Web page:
Flight Attendants – Are You Getting Paid Fairly?

If you’re a flight attendant, you know there is a long list of duties you have to perform that aren’t necessarily visible to the passengers.  The truth is, you don’t get enough credit for all that you do to ensure that passengers are comfortable and safe when flying from point A to point B.  In addition to preparing the aircraft between flights, there are also pre-flight briefings, drink and snack distribution, and incident reporting. Completing these tasks are all considered “part of the job”, but some airlines don’t compensate you for the time you spend while the plane is on the ground.  Pretty unfair, wouldn’t you say? The Virgin America flight attendants thought so, too.

1,400 of Virgin Airline’s flight attendants filed a suit with the airline in 2015 for failing to pay its flight attendants for their time spent before, after, and between flights. They also weren’t paid for the time writing incident reports, time in training, or for time used to take mandatory drug tests.  The suit also claimed that flight attendants weren’t allowed to take meal or rest breaks. A California court agreed, and it awarded the flight attendants $85 million in penalties, damages, and interest.

Are you experiencing the same situation with your airline? Here’s a break down of California law and how it relates to the Virgin Airlines flight attendants.

Training & Breaks

Virgin Airlines flight attendants were paid during a specific “block time.”  In translation, this meant the time they spent training, filling out paperwork and waiting for passengers to enter and exit the plane was not considered compensable.  Flight attendants also claimed that they were not given adequate meal breaks. California law states that employees are entitled to one half-hour meal break for every five hours worked and two half-hour meal breaks for a 10-hour workday.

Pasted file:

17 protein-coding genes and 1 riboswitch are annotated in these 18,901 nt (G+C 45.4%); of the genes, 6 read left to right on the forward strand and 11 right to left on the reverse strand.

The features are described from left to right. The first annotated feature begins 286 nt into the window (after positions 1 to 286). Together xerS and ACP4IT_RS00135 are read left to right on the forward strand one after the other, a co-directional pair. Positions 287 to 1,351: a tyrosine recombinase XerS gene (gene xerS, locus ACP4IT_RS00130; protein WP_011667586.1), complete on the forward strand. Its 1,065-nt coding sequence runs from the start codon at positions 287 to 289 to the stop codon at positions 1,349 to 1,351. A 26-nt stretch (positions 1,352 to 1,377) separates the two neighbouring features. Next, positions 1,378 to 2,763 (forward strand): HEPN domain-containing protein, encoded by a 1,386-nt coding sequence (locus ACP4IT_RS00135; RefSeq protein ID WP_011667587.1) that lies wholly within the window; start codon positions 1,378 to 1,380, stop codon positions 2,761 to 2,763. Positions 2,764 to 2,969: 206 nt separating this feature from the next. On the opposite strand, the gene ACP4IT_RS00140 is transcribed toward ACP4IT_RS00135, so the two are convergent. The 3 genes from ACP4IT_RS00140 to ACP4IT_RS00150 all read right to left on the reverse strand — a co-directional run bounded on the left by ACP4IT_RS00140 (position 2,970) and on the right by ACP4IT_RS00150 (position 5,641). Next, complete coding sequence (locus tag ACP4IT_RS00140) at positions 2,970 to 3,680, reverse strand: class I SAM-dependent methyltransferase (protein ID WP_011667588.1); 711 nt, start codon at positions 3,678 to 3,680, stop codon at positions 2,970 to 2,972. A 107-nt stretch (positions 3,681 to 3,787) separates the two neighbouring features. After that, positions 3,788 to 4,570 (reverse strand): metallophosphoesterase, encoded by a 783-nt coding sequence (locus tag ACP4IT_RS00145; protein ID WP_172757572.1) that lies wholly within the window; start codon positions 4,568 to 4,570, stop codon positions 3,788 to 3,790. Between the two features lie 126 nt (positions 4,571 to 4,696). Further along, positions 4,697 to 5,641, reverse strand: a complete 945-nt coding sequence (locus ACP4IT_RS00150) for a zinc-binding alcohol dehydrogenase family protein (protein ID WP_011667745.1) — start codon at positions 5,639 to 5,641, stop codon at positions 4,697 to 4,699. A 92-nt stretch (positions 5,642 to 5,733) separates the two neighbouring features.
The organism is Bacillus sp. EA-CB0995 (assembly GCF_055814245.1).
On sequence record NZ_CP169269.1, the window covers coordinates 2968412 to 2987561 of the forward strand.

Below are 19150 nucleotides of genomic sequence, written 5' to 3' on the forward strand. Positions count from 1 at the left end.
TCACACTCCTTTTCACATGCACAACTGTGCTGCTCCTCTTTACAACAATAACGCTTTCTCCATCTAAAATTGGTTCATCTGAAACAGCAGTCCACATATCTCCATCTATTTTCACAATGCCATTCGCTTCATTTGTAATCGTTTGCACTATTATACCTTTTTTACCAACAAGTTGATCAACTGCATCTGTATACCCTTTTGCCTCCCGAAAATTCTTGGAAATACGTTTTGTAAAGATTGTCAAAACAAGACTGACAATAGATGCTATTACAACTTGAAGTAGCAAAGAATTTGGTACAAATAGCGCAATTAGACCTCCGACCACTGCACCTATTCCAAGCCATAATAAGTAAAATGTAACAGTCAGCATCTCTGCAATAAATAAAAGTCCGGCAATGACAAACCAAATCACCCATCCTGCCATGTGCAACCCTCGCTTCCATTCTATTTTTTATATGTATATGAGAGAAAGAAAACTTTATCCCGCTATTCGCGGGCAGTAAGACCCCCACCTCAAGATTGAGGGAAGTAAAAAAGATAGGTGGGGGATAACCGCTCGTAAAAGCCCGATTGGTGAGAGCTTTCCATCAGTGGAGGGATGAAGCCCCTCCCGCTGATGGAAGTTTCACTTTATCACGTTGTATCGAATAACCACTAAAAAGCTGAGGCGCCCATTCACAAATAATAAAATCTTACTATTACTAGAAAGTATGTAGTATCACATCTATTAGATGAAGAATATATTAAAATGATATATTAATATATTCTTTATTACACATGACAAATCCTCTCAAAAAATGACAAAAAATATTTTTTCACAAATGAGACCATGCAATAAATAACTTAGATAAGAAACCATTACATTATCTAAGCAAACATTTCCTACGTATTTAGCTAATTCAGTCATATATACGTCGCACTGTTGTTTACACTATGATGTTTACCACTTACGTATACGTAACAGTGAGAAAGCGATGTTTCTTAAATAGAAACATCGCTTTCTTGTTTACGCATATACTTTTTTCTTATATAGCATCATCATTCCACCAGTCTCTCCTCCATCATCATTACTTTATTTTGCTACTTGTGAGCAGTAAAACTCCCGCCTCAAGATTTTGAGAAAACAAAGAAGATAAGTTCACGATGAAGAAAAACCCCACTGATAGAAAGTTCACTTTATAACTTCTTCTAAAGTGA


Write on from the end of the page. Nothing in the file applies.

At The Carter Law Firm, we have noticed that there are a lot of people who are unfamiliar with the laws surrounding overtime. We don’t blame you, because overtime laws have changed over the years. Overtime pay can be provided depending on the employee and the hours they work within a certain period. An employee who works over 40 hours in a week must be paid one and a half times their regular rate for every extra hour they work. However, if that employee works over 12 hours in a day or over eight hours every day for seven consecutive days, they must be paid double their regular rate for every extra hour worked.  Overtime for a flight attendant can be time spent on anything such as filling out incident reports to cleaning the cabin after flights.

Misclassified as Exempt from Overtime Pay

Does your airline say that you are exempt from receiving overtime?  We’ve seen many cases where employers have misclassified employees as exempt. It’s best to make sure this is true according to the California Wage and Hour Labor Laws, rather than “company policy.”  Non-exempt employees can be compensated for overtime, whether they are hourly-based, salary-based or commission-based.

There are many ways that companies try to get out of paying their employees. And if you feel as though you or a friend in the airline industry is dealing with similar pay violations, you are not alone. At The Carter Law Firm, we understand the intimidation of going up against your employer, large or small. We specialize in wage violations and want to help you.